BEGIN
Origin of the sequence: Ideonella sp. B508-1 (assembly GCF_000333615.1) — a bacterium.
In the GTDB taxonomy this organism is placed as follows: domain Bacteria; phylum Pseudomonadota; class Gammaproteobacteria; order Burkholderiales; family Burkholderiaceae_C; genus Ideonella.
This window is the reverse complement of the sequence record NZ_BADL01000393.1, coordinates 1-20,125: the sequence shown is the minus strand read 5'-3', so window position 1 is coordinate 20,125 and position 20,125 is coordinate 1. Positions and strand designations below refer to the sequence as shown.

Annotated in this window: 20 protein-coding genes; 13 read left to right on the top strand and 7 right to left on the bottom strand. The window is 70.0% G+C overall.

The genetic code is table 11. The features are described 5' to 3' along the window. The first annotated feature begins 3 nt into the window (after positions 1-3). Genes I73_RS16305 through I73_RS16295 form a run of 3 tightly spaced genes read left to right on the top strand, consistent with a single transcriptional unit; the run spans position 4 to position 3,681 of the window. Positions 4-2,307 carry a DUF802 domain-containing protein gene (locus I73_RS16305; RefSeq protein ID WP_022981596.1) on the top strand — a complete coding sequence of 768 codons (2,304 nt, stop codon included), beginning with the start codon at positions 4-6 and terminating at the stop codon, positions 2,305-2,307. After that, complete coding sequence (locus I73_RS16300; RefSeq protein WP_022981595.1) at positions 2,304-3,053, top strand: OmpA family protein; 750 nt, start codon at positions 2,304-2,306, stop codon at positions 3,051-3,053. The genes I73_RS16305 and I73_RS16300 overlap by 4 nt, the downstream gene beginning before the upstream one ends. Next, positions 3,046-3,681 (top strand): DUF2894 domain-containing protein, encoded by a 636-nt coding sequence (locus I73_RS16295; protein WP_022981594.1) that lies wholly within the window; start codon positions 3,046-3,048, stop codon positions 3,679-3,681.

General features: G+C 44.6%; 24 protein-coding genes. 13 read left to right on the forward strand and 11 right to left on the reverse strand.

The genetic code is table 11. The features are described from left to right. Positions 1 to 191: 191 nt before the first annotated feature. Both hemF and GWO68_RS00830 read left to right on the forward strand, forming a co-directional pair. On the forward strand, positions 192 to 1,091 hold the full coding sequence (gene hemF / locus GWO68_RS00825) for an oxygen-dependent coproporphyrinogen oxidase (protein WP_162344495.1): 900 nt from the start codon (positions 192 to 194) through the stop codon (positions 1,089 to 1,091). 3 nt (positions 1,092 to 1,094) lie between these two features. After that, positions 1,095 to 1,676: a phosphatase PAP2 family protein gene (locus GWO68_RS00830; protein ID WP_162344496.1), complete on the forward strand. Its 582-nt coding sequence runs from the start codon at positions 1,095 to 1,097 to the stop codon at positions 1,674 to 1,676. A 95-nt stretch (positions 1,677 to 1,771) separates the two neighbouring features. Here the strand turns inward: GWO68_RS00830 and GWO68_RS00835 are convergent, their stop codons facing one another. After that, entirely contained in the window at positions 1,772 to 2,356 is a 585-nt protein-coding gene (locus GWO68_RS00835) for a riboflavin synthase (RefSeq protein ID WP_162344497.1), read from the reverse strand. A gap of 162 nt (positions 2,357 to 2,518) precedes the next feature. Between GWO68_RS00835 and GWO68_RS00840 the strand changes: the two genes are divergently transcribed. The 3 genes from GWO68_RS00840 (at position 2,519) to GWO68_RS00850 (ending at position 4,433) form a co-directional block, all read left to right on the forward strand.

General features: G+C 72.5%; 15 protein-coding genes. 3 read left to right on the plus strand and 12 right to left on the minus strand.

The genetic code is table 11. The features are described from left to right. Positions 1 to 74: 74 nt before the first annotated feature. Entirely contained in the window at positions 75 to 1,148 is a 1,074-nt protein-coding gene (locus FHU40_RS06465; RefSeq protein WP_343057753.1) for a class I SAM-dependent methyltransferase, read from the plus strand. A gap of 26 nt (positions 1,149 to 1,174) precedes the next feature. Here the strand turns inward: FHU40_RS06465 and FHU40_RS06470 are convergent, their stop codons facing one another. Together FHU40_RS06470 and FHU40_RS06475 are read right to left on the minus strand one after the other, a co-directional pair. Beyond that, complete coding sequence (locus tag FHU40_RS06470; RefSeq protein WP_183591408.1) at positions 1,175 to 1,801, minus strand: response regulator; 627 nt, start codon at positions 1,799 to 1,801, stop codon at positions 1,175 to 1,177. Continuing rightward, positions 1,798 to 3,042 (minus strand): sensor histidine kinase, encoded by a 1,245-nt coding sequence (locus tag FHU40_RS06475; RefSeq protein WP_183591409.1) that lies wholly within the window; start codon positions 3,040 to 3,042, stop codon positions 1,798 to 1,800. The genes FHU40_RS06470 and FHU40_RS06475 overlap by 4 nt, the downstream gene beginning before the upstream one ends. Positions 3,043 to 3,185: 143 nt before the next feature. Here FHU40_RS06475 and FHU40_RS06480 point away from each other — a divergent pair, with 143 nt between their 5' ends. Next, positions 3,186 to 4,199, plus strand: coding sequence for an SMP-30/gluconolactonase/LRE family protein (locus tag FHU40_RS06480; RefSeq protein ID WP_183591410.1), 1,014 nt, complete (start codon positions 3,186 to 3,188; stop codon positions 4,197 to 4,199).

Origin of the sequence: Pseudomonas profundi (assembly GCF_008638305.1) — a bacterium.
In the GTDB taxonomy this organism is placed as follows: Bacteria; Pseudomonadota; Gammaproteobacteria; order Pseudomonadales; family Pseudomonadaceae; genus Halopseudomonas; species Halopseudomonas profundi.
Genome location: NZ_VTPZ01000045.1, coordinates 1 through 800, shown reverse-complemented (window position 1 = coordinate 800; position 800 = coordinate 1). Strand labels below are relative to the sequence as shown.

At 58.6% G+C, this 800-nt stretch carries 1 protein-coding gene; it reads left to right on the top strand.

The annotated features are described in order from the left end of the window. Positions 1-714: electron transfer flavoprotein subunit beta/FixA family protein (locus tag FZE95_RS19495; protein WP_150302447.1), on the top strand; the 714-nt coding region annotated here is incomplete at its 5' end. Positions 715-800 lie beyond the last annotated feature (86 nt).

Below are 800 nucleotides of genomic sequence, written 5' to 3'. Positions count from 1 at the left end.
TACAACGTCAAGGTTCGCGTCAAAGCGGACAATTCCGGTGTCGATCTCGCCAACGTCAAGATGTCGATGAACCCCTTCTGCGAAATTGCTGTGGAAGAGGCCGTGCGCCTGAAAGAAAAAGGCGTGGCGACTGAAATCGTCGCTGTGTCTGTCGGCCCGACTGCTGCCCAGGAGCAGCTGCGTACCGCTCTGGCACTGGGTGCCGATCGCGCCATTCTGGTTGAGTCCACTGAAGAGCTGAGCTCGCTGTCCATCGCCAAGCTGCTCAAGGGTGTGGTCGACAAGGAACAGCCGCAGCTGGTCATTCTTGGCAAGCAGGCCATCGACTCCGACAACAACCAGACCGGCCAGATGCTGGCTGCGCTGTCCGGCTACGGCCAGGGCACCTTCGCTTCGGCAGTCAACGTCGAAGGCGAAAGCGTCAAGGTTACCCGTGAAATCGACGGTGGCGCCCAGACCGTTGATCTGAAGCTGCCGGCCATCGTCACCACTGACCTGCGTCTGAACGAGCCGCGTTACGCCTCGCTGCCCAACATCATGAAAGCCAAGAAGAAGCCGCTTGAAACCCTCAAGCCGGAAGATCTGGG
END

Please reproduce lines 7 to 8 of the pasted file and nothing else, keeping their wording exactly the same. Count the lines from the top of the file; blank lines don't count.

The genetic code is table 11. The features are described from left to right. Positions 1 to 191: 191 nt before the first annotated feature. Both hemF and GWO68_RS00830 read left to right on the forward strand, forming a co-directional pair. On the forward strand, positions 192 to 1,091 hold the full coding sequence (gene hemF / locus GWO68_RS00825) for an oxygen-dependent coproporphyrinogen oxidase (protein WP_162344495.1): 900 nt from the start codon (positions 192 to 194) through the stop codon (positions 1,089 to 1,091). 3 nt (positions 1,092 to 1,094) lie between these two features. After that, positions 1,095 to 1,676: a phosphatase PAP2 family protein gene (locus GWO68_RS00830; protein ID WP_162344496.1), complete on the forward strand. Its 582-nt coding sequence runs from the start codon at positions 1,095 to 1,097 to the stop codon at positions 1,674 to 1,676. A 95-nt stretch (positions 1,677 to 1,771) separates the two neighbouring features. Here the strand turns inward: GWO68_RS00830 and GWO68_RS00835 are convergent, their stop codons facing one another. After that, entirely contained in the window at positions 1,772 to 2,356 is a 585-nt protein-coding gene (locus GWO68_RS00835) for a riboflavin synthase (RefSeq protein ID WP_162344497.1), read from the reverse strand. A gap of 162 nt (positions 2,357 to 2,518) precedes the next feature. Between GWO68_RS00835 and GWO68_RS00840 the strand changes: the two genes are divergently transcribed. The 3 genes from GWO68_RS00840 (at position 2,519) to GWO68_RS00850 (ending at position 4,433) form a co-directional block, all read left to right on the forward strand.

General features: G+C 72.5%; 15 protein-coding genes. 3 read left to right on the plus strand and 12 right to left on the minus strand.